Self-viewing is associated with negative affect rather than reward in highly narcissistic men: an fMRI study.

Jauk, E., Benedek, M., Koschutnig, K., Kedia, G. & Neubauer, A.C. (2017). Self-viewing is associated with negative affect rather than reward in highly narcissistic men: an fMRI study. Scientific Reports, 7, 5804.

Abstract

Subclinical narcissism is a personality trait with two faces: According to social-cognitive theories it is associated with grandiosity and feelings of superiority, whereas psychodynamic theories emphasize vulnerable aspects like fluctuating self-esteem and emotional conflicts. The psychodynamic view, however, is commonly not supported by self-report studies on subclinical narcissism. Personality neuroscience might help to better understand the phenomenon of narcissism beyond the limits of self-report research. While social-cognitive theory would predict that self-relevant processing should be accompanied by brain activity in reward-related areas in narcissistic individuals, psychodynamic theory would suggest that it should be accompanied by activation in regions pointing to negative affect or emotional conflict. In this study, extreme groups of high and low narcissistic individuals performed a visual self-recognition paradigm during fMRI. Viewing one’s own face (as compared to faces of friends and strangers) was accompanied by greater activation of the dorsal and ventral anterior cingulate cortex (ACC) in highly narcissistic men. These results suggest that highly narcissistic men experience greater negative affect or emotional conflict during self-relevant processing and point to vulnerable aspects of subclinical narcissism that might not be apparent in self-report research.

The influence of transcranial alternating current stimulation (tACS) on fluid intelligence: An fMRI study.

Neubauer, A.C., Wammerl, M., Benedek. M., Jauk, E. & Jausovec. N. (2017). The influence of transcranial alternating current stimulation (tACS) on fluid intelligence: An fMRI study. Personality and Individual Differences, 118, 50-55.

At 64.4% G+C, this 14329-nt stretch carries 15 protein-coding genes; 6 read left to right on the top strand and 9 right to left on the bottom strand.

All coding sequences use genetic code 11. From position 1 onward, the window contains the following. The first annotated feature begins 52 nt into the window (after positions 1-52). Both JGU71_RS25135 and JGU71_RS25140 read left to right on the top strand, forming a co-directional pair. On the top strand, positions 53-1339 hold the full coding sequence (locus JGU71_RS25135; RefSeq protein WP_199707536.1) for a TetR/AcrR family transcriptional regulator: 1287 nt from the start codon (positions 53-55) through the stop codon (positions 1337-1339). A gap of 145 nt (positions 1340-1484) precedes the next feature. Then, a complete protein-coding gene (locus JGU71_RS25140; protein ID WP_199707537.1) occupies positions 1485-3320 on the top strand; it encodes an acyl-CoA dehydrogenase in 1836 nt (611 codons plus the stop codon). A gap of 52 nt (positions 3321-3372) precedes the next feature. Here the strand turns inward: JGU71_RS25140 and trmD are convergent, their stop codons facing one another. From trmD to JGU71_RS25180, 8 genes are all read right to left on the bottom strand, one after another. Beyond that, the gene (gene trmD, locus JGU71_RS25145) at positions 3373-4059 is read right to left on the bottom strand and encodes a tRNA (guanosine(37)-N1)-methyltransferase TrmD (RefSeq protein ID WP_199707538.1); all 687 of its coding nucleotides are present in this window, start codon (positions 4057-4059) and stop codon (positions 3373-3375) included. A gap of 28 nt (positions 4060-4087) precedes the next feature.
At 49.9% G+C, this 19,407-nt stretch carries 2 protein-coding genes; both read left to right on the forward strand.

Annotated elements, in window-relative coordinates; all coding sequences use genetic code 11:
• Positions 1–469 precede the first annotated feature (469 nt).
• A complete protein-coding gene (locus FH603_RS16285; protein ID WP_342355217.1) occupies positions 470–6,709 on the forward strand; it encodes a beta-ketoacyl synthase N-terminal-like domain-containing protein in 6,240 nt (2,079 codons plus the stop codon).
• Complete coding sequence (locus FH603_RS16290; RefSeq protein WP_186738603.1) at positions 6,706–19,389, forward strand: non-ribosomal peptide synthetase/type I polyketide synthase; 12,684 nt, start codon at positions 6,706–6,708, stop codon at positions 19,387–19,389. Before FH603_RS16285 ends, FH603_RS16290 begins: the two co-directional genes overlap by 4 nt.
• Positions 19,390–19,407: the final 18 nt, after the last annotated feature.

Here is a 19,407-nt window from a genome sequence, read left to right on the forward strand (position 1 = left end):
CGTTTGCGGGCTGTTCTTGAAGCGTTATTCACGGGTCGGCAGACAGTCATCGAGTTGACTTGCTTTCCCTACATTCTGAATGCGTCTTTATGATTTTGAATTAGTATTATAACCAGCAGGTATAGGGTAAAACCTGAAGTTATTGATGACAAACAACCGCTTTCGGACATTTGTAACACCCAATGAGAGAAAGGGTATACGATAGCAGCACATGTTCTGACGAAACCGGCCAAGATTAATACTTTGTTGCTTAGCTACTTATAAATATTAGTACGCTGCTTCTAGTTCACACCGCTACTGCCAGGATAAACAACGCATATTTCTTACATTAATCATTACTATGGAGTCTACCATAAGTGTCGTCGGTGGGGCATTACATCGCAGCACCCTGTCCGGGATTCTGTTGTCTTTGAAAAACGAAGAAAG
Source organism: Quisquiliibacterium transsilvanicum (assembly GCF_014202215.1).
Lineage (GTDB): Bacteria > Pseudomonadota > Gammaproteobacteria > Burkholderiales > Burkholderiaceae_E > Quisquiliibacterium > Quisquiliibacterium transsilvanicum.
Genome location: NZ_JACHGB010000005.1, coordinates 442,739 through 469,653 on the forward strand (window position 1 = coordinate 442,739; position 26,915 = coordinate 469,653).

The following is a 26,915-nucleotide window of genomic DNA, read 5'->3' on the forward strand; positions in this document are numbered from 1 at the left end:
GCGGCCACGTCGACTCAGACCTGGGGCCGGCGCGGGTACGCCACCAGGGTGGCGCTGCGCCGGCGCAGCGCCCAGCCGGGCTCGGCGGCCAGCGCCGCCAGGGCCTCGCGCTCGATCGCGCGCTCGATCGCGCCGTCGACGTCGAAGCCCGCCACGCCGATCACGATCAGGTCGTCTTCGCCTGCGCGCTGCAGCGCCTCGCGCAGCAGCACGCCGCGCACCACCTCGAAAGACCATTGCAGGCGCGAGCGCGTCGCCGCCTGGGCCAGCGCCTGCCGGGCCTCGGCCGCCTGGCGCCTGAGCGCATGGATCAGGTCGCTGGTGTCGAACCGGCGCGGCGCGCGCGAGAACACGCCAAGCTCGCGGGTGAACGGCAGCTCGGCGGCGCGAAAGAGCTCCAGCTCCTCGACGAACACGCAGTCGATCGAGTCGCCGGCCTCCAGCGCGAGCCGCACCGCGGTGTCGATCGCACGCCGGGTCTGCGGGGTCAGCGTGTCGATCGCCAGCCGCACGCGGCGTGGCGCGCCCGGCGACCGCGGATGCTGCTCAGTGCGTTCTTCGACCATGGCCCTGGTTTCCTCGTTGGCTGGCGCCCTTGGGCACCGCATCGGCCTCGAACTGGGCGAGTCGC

Abstract

The past decades have witnessed a huge interest in uncovering the neural bases of intelligence (e.g., Stelmack, & Houlihan, 1995; Stelmack, Knott, & Beauchamp, 2003). This study investigated the influence of transcranial alternating current stimulation (tACS) on fluid intelligence performance and corresponding brain activation. Previous findings showed that left parietal theta tACS leads to a transient increase in fluid reasoning performance. In an attempt to extend and replicate these findings, we combined theta tACS with fMRI. In a double-blind sham-controlled experiment, N = 20 participants worked on two intelligence tasks (matrices and paper folding) after theta tACS was applied to the left parietal cortex. Stimulation-induced brain activation changes were recorded during task processing using fMRI. Results showed that theta tACS significantly increased fluid intelligence performance when working on difficult items in the matrices test; no effect was observed for the visuo-spatial paper folding test. Whole-brain analyses showed that left parietal brain stimulation was accompanied by lower activation in task-irrelevant brain areas. Complemental ROI analyses revealed a tendency towards lower activation in the left inferior parietal cortex. These findings corroborate the functional role of left parietal theta activity in fluid reasoning and are in line with the neural efficiency hypothesis.